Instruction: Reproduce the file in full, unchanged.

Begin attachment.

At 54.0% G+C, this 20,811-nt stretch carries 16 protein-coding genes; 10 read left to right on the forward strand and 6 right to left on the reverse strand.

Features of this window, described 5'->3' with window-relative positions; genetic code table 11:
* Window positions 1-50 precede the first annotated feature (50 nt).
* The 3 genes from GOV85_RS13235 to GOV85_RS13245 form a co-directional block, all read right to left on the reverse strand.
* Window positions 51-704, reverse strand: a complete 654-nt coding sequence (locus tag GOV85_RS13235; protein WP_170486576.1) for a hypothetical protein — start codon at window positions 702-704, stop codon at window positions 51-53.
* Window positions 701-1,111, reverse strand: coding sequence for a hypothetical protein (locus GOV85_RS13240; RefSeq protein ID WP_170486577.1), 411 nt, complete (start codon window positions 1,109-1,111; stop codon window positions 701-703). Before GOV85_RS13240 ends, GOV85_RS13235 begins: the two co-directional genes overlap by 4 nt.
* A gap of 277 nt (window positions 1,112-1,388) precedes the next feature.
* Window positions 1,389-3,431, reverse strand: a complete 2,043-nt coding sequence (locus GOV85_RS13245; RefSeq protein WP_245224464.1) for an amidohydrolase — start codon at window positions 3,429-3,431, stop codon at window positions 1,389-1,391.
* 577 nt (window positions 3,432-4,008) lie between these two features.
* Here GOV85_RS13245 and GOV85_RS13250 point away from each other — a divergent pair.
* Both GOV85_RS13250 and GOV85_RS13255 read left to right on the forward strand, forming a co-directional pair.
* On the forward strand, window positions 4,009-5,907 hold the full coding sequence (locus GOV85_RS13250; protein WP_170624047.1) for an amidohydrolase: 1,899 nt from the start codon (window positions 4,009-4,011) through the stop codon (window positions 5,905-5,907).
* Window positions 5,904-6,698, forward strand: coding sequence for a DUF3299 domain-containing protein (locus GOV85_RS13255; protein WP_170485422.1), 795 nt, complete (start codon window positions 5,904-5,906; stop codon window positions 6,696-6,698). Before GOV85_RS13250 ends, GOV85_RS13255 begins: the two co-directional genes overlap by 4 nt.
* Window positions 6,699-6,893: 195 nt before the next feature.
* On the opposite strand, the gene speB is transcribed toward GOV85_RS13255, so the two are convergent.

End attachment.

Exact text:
At 54.0% G+C, this 20,811-nt stretch carries 16 protein-coding genes; 10 read left to right on the forward strand and 6 right to left on the reverse strand.

Features of this window, described 5'->3' with window-relative positions; genetic code table 11:
* Window positions 1-50 precede the first annotated feature (50 nt).
* The 3 genes from GOV85_RS13235 to GOV85_RS13245 form a co-directional block, all read right to left on the reverse strand.
* Window positions 51-704, reverse strand: a complete 654-nt coding sequence (locus tag GOV85_RS13235; protein WP_170486576.1) for a hypothetical protein — start codon at window positions 702-704, stop codon at window positions 51-53.
* Window positions 701-1,111, reverse strand: coding sequence for a hypothetical protein (locus GOV85_RS13240; RefSeq protein ID WP_170486577.1), 411 nt, complete (start codon window positions 1,109-1,111; stop codon window positions 701-703). Before GOV85_RS13240 ends, GOV85_RS13235 begins: the two co-directional genes overlap by 4 nt.
* A gap of 277 nt (window positions 1,112-1,388) precedes the next feature.
* Window positions 1,389-3,431, reverse strand: a complete 2,043-nt coding sequence (locus GOV85_RS13245; RefSeq protein WP_245224464.1) for an amidohydrolase — start codon at window positions 3,429-3,431, stop codon at window positions 1,389-1,391.
* 577 nt (window positions 3,432-4,008) lie between these two features.
* Here GOV85_RS13245 and GOV85_RS13250 point away from each other — a divergent pair.
* Both GOV85_RS13250 and GOV85_RS13255 read left to right on the forward strand, forming a co-directional pair.
* On the forward strand, window positions 4,009-5,907 hold the full coding sequence (locus GOV85_RS13250; protein WP_170624047.1) for an amidohydrolase: 1,899 nt from the start codon (window positions 4,009-4,011) through the stop codon (window positions 5,905-5,907).
* Window positions 5,904-6,698, forward strand: coding sequence for a DUF3299 domain-containing protein (locus GOV85_RS13255; protein WP_170485422.1), 795 nt, complete (start codon window positions 5,904-5,906; stop codon window positions 6,696-6,698). Before GOV85_RS13250 ends, GOV85_RS13255 begins: the two co-directional genes overlap by 4 nt.
* Window positions 6,699-6,893: 195 nt before the next feature.
* On the opposite strand, the gene speB is transcribed toward GOV85_RS13255, so the two are convergent.